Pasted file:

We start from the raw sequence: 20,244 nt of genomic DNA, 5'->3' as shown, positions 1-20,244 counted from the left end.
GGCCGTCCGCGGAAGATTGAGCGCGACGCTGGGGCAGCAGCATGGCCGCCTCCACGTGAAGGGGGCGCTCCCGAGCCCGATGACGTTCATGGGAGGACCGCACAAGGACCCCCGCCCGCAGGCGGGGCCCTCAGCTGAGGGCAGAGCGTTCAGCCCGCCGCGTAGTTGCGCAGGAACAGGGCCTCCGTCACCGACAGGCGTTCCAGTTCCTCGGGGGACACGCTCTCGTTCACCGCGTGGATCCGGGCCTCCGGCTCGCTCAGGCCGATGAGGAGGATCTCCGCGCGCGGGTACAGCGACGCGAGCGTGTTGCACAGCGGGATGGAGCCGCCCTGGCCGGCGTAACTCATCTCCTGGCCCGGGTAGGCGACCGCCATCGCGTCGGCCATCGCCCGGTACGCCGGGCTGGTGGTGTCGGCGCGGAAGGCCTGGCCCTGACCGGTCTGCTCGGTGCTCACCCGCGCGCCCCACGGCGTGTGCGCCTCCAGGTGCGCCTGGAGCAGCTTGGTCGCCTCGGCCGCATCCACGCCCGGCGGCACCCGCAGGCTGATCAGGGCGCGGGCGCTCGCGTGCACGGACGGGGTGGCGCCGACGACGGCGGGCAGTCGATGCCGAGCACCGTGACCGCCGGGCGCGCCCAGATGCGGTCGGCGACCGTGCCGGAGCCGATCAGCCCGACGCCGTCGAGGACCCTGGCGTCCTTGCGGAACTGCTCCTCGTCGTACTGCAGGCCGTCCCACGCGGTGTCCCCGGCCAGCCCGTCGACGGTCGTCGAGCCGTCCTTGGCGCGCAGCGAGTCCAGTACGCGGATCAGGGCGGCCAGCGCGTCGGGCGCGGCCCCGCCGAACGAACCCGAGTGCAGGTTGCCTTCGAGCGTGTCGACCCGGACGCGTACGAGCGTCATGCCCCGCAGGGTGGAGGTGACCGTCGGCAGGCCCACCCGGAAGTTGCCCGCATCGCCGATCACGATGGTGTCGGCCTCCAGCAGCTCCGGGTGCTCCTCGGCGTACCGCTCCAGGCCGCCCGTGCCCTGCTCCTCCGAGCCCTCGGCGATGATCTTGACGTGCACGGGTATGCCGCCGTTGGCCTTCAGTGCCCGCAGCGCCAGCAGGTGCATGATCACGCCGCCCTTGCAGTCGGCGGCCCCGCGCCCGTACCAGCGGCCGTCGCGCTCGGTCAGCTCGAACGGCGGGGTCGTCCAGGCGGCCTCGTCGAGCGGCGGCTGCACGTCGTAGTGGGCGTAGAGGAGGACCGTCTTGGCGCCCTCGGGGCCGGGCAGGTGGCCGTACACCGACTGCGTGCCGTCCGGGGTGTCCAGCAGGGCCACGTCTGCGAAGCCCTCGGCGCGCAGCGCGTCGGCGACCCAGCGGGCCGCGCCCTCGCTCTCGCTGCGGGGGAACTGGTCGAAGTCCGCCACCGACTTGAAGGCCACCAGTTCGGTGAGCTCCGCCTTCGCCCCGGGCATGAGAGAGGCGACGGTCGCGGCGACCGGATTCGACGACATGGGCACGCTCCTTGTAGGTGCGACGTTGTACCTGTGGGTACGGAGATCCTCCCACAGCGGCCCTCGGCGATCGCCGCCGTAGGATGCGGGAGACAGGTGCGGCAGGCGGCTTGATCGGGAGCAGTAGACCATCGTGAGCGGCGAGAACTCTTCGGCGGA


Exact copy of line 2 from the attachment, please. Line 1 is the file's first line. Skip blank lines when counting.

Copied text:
GGCCGTCCGCGGAAGATTGAGCGCGACGCTGGGGCAGCAGCATGGCCGCCTCCACGTGAAGGGGGCGCTCCCGAGCCCGATGACGTTCATGGGAGGACCGCACAAGGACCCCCGCCCGCAGGCGGGGCCCTCAGCTGAGGGCAGAGCGTTCAGCCCGCCGCGTAGTTGCGCAGGAACAGGGCCTCCGTCACCGACAGGCGTTCCAGTTCCTCGGGGGACACGCTCTCGTTCACCGCGTGGATCCGGGCCTCCGGCTCGCTCAGGCCGATGAGGAGGATCTCCGCGCGCGGGTACAGCGACGCGAGCGTGTTGCACAGCGGGATGGAGCCGCCCTGGCCGGCGTAACTCATCTCCTGGCCCGGGTAGGCGACCGCCATCGCGTCGGCCATCGCCCGGTACGCCGGGCTGGTGGTGTCGGCGCGGAAGGCCTGGCCCTGACCGGTCTGCTCGGTGCTCACCCGCGCGCCCCACGGCGTGTGCGCCTCCAGGTGCGCCTGGAGCAGCTTGGTCGCCTCGGCCGCATCCACGCCCGGCGGCACCCGCAGGCTGATCAGGGCGCGGGCGCTCGCGTGCACGGACGGGGTGGCGCCGACGACGGCGGGCAGTCGATGCCGAGCACCGTGACCGCCGGGCGCGCCCAGATGCGGTCGGCGACCGTGCCGGAGCCGATCAGCCCGACGCCGTCGAGGACCCTGGCGTCCTTGCGGAACTGCTCCTCGTCGTACTGCAGGCCGTCCCACGCGGTGTCCCCGGCCAGCCCGTCGACGGTCGTCGAGCCGTCCTTGGCGCGCAGCGAGTCCAGTACGCGGATCAGGGCGGCCAGCGCGTCGGGCGCGGCCCCGCCGAACGAACCCGAGTGCAGGTTGCCTTCGAGCGTGTCGACCCGGACGCGTACGAGCGTCATGCCCCGCAGGGTGGAGGTGACCGTCGGCAGGCCCACCCGGAAGTTGCCCGCATCGCCGATCACGATGGTGTCGGCCTCCAGCAGCTCCGGGTGCTCCTCGGCGTACCGCTCCAGGCCGCCCGTGCCCTGCTCCTCCGAGCCCTCGGCGATGATCTTGACGTGCACGGGTATGCCGCCGTTGGCCTTCAGTGCCCGCAGCGCCAGCAGGTGCATGATCACGCCGCCCTTGCAGTCGGCGGCCCCGCGCCCGTACCAGCGGCCGTCGCGCTCGGTCAGCTCGAACGGCGGGGTCGTCCAGGCGGCCTCGTCGAGCGGCGGCTGCACGTCGTAGTGGGCGTAGAGGAGGACCGTCTTGGCGCCCTCGGGGCCGGGCAGGTGGCCGTACACCGACTGCGTGCCGTCCGGGGTGTCCAGCAGGGCCACGTCTGCGAAGCCCTCGGCGCGCAGCGCGTCGGCGACCCAGCGGGCCGCGCCCTCGCTCTCGCTGCGGGGGAACTGGTCGAAGTCCGCCACCGACTTGAAGGCCACCAGTTCGGTGAGCTCCGCCTTCGCCCCGGGCATGAGAGAGGCGACGGTCGCGGCGACCGGATTCGACGACATGGGCACGCTCCTTGTAGGTGCGACGTTGTACCTGTGGGTACGGAGATCCTCCCACAGCGGCCCTCGGCGATCGCCGCCGTAGGATGCGGGAGACAGGTGCGGCAGGCGGCTTGATCGGGAGCAGTAGACCATCGTGAGCGGCGAGAACTCTTCGGCGGA